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Permutation City Mass Market Paperback – August 25, 1995
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A network of beacons allows ships to travel across the Milky Way at beyond the speed of light. The beacons are built to be robust. They never fail. At least, they aren't supposed to. Learn more
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Some of the extrapolation is fairly straightforward, for example the idea that humans will have themselves "scanned" and instantiated within a computer as Copies to achieve immortality, and the first to do this will be the elderly and the fatally ill. Egan goes several orders beyond the straightforward, and hits on some big questions: If I get moved into a computer, is it still "me"? Should sentient software be considered legally human? If I am a program running in a computer and I edit my memories and my most basic desires, have I become a new person? If I halt a Copy's program and archive their data indefinitely, have I "killed" the Copy? What would it be like to be forced to live forever within a computer, with no ability to commit suicide ("bail out")? If these are interesting philosophical questions today, they will become much more tangible over the coming decades as (or if, depending on your view) AI develops.
Now, a few caveats. A book that seriously considers AI must, I think, include the possibility of super-human AI as well. And Egan, like most authors, doesn't address this possibility. For example, in Permutation City there is an unexplained 17x slowdown of Copies relative to real time.Read more ›
Permutation City is the only fiction book I keep in my reference section. As an SF fan since age seven, and a member of the first generation to grow up with computers, it takes an awful lot to give me a sense of future shock. Out of the thousands of SF books I've read, this is one of exactly two books that bowled me completely over. It's like sticking your brain in a high-voltage electrical socket. Read it or else.
Another reviewer of a different Egan book said it was like a detective story where the main character is sneaking into a building to get clues and sees a bit of paper and goes into the history of paper production since its inception and what it will be like in the future. The information is irrelevant to the story and actually detracts rather than enhances.
Despite this however, I was really glad to get past this and into the 2nd half of the book. Egan gives a feeling of what true immortality might be like and what real loneliness is. I don't know if he intended to, but that's what I took away from this book. With a new type of virtual processor tucked away into its own little universe, untouchable by anyone, the virtual people can live forever, not just until the end of our universe, but really and truely forever. I've never seen it explored before, and find it a great idea. Even someone scared of death must be a little hesitant about the offer of true immortality, not just no aging, not just outliving your friends, but outliving everything in the universe. Billions and billions of years. Forever is a long time and I found it a bit daunting.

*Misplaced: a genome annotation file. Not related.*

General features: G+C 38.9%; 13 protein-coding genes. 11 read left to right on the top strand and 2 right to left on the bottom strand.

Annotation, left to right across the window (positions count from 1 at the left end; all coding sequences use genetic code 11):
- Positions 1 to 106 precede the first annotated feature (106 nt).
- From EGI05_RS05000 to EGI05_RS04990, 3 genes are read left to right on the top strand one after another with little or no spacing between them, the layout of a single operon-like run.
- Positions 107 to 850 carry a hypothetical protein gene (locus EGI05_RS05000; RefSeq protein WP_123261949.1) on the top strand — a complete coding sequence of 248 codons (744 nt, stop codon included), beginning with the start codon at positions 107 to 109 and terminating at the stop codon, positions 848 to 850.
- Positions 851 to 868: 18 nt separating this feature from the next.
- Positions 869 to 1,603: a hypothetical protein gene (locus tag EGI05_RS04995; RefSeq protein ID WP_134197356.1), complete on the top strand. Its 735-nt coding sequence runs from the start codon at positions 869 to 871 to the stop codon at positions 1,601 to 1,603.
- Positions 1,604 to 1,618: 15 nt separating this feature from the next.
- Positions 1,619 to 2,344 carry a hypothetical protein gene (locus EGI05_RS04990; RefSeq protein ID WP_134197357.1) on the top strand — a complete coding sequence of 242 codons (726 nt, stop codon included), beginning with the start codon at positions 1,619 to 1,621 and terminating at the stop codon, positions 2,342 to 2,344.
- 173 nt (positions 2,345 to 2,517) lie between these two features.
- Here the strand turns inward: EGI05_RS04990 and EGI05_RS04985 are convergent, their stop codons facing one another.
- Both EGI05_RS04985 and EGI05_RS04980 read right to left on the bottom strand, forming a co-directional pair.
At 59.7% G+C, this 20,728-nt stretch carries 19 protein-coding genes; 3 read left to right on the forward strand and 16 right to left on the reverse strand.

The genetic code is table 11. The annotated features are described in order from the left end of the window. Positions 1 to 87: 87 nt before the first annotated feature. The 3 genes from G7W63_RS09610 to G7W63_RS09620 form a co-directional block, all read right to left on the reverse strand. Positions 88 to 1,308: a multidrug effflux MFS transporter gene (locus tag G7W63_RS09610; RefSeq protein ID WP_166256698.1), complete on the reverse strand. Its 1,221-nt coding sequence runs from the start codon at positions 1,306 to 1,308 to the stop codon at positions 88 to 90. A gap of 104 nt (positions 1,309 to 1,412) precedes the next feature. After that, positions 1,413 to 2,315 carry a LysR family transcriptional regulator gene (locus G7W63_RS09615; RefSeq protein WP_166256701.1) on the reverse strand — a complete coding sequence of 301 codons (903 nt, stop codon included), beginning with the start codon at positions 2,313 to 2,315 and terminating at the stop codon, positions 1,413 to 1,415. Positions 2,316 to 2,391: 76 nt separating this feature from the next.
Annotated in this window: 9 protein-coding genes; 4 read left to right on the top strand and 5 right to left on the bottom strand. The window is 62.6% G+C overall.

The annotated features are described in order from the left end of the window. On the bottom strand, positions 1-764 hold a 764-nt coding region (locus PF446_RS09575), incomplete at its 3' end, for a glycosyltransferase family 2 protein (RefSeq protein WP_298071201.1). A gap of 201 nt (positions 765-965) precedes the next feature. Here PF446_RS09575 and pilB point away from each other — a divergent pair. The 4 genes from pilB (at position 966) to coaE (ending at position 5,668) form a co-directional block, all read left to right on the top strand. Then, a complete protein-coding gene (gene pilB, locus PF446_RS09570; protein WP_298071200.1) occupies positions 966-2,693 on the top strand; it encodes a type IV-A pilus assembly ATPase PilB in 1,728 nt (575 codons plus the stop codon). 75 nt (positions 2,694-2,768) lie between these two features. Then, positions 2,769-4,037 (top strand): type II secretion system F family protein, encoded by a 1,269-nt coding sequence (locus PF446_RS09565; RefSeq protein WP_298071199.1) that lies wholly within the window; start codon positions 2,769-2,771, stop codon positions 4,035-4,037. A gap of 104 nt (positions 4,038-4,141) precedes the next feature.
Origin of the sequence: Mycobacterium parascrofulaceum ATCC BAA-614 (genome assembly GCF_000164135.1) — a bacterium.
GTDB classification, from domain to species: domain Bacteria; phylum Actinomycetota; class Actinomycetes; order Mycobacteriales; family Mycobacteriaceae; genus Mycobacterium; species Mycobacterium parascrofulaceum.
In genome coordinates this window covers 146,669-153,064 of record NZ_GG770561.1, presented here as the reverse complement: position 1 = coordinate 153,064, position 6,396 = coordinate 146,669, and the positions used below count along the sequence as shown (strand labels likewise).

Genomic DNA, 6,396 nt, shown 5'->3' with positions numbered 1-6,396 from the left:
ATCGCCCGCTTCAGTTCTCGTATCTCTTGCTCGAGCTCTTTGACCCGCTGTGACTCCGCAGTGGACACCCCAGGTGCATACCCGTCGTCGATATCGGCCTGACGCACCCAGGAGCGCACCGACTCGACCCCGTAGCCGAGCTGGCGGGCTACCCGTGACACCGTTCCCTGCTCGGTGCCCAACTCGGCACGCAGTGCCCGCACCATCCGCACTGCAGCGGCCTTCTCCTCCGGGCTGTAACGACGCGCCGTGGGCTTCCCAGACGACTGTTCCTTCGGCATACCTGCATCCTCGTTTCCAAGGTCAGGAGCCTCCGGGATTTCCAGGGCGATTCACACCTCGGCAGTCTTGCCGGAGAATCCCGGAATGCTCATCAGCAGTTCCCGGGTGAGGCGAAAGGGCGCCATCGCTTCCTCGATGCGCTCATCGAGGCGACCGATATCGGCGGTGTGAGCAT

Another idea that I really liked in the book was concerning loneliness. What's it like to be really alone. Well, some of the characters find this out as they sneak into the artificial universe created for other characters, but they can never interact with it. No one can ever see them or talk to them.Read more ›
Most Recent Customer Reviews
I simply could not put this book down. I hadn't read fiction in many years and stumbled upon this by accident. What a fascinating accident indeed.Published 4 days ago by Anthony Lee
When Egan explores a concept, he wrings it dry. In this story he analyzes the nature of existence and the boundless range of mechanisms that could underly any reality. Read morePublished 26 days ago by Michael Mcginnis
One of my favorite books in the rare and wonderful category of computer science fiction. Explores ontology, posthumanism, identity, metacognition, mathy concepts--a STEMophile's... Read morePublished 1 month ago by M. Weaver
Another book of interesting ideas by Greg Egan. I love how he develops bizarre possibilities into fully formed and compelling futures. This one was a pure page-turner for me.Published 1 month ago by Agitprop
This story took a bit of discipline to complete; however, it was pretty much worth the journey. I did have issues with the pacing of the book and certain aspects of its... Read morePublished 3 months ago by Keogh
Serious science, extreme artificial intelligence aimed at thinking readers. Not for those who want a space opera or an adrenaline jolt. Read morePublished 5 months ago by William E. Ferreira
I wanted to love it. And to be sure it has fantastic ideas, but as a pure story its not five stars. Read morePublished 5 months ago by R. Jordan Greenhall
Mind bending and thought provoking. One of the best high-concept sci-fi books I've read. After you finish it's worth investigating the math/physics concepts that underpin the ideas... Read morePublished 7 months ago by M. Doll
I honestly think this is the most imaginative science fiction novel I have ever read. Mr. Egan always does aim high; sometimes his vision exceeds his reach, but not in this book. Read morePublished 7 months ago by D. R. Crawford